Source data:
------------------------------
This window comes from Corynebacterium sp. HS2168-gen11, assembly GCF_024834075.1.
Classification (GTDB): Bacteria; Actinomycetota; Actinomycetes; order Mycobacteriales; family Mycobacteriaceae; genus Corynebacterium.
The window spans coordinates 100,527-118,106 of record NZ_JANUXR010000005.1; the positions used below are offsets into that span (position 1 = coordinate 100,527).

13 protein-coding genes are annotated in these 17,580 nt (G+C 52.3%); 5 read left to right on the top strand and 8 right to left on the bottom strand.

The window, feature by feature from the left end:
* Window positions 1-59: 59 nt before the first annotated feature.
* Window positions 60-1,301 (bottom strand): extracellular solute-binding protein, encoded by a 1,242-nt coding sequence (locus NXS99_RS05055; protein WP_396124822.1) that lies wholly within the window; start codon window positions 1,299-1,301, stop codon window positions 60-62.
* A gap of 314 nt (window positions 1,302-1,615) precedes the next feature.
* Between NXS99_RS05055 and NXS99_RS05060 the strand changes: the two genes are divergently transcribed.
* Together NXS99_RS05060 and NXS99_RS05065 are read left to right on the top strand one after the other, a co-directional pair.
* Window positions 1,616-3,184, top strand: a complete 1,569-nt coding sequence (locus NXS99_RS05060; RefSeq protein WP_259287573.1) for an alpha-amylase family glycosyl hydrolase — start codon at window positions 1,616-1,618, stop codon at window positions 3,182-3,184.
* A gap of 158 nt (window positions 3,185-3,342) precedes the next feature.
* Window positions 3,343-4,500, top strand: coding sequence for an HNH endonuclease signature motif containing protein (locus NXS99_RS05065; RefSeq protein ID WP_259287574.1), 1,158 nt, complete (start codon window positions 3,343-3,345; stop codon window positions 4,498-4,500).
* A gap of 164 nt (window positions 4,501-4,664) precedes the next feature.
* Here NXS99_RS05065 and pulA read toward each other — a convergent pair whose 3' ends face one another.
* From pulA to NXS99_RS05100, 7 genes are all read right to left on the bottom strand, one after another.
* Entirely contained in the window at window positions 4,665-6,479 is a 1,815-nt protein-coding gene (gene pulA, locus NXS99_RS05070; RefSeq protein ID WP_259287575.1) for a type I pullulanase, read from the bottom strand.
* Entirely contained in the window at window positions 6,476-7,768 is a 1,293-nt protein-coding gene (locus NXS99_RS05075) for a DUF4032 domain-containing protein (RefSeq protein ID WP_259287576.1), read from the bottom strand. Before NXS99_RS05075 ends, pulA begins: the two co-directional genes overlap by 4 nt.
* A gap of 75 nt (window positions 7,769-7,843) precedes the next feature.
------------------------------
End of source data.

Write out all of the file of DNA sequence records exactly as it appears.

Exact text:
This window comes from Corynebacterium sp. HS2168-gen11, assembly GCF_024834075.1.
Classification (GTDB): Bacteria; Actinomycetota; Actinomycetes; order Mycobacteriales; family Mycobacteriaceae; genus Corynebacterium.
The window spans coordinates 100,527-118,106 of record NZ_JANUXR010000005.1; the positions used below are offsets into that span (position 1 = coordinate 100,527).

13 protein-coding genes are annotated in these 17,580 nt (G+C 52.3%); 5 read left to right on the top strand and 8 right to left on the bottom strand.

The window, feature by feature from the left end:
* Window positions 1-59: 59 nt before the first annotated feature.
* Window positions 60-1,301 (bottom strand): extracellular solute-binding protein, encoded by a 1,242-nt coding sequence (locus NXS99_RS05055; protein WP_396124822.1) that lies wholly within the window; start codon window positions 1,299-1,301, stop codon window positions 60-62.
* A gap of 314 nt (window positions 1,302-1,615) precedes the next feature.
* Between NXS99_RS05055 and NXS99_RS05060 the strand changes: the two genes are divergently transcribed.
* Together NXS99_RS05060 and NXS99_RS05065 are read left to right on the top strand one after the other, a co-directional pair.
* Window positions 1,616-3,184, top strand: a complete 1,569-nt coding sequence (locus NXS99_RS05060; RefSeq protein WP_259287573.1) for an alpha-amylase family glycosyl hydrolase — start codon at window positions 1,616-1,618, stop codon at window positions 3,182-3,184.
* A gap of 158 nt (window positions 3,185-3,342) precedes the next feature.
* Window positions 3,343-4,500, top strand: coding sequence for an HNH endonuclease signature motif containing protein (locus NXS99_RS05065; RefSeq protein ID WP_259287574.1), 1,158 nt, complete (start codon window positions 3,343-3,345; stop codon window positions 4,498-4,500).
* A gap of 164 nt (window positions 4,501-4,664) precedes the next feature.
* Here NXS99_RS05065 and pulA read toward each other — a convergent pair whose 3' ends face one another.
* From pulA to NXS99_RS05100, 7 genes are all read right to left on the bottom strand, one after another.
* Entirely contained in the window at window positions 4,665-6,479 is a 1,815-nt protein-coding gene (gene pulA, locus NXS99_RS05070; RefSeq protein ID WP_259287575.1) for a type I pullulanase, read from the bottom strand.
* Entirely contained in the window at window positions 6,476-7,768 is a 1,293-nt protein-coding gene (locus NXS99_RS05075) for a DUF4032 domain-containing protein (RefSeq protein ID WP_259287576.1), read from the bottom strand. Before NXS99_RS05075 ends, pulA begins: the two co-directional genes overlap by 4 nt.
* A gap of 75 nt (window positions 7,769-7,843) precedes the next feature.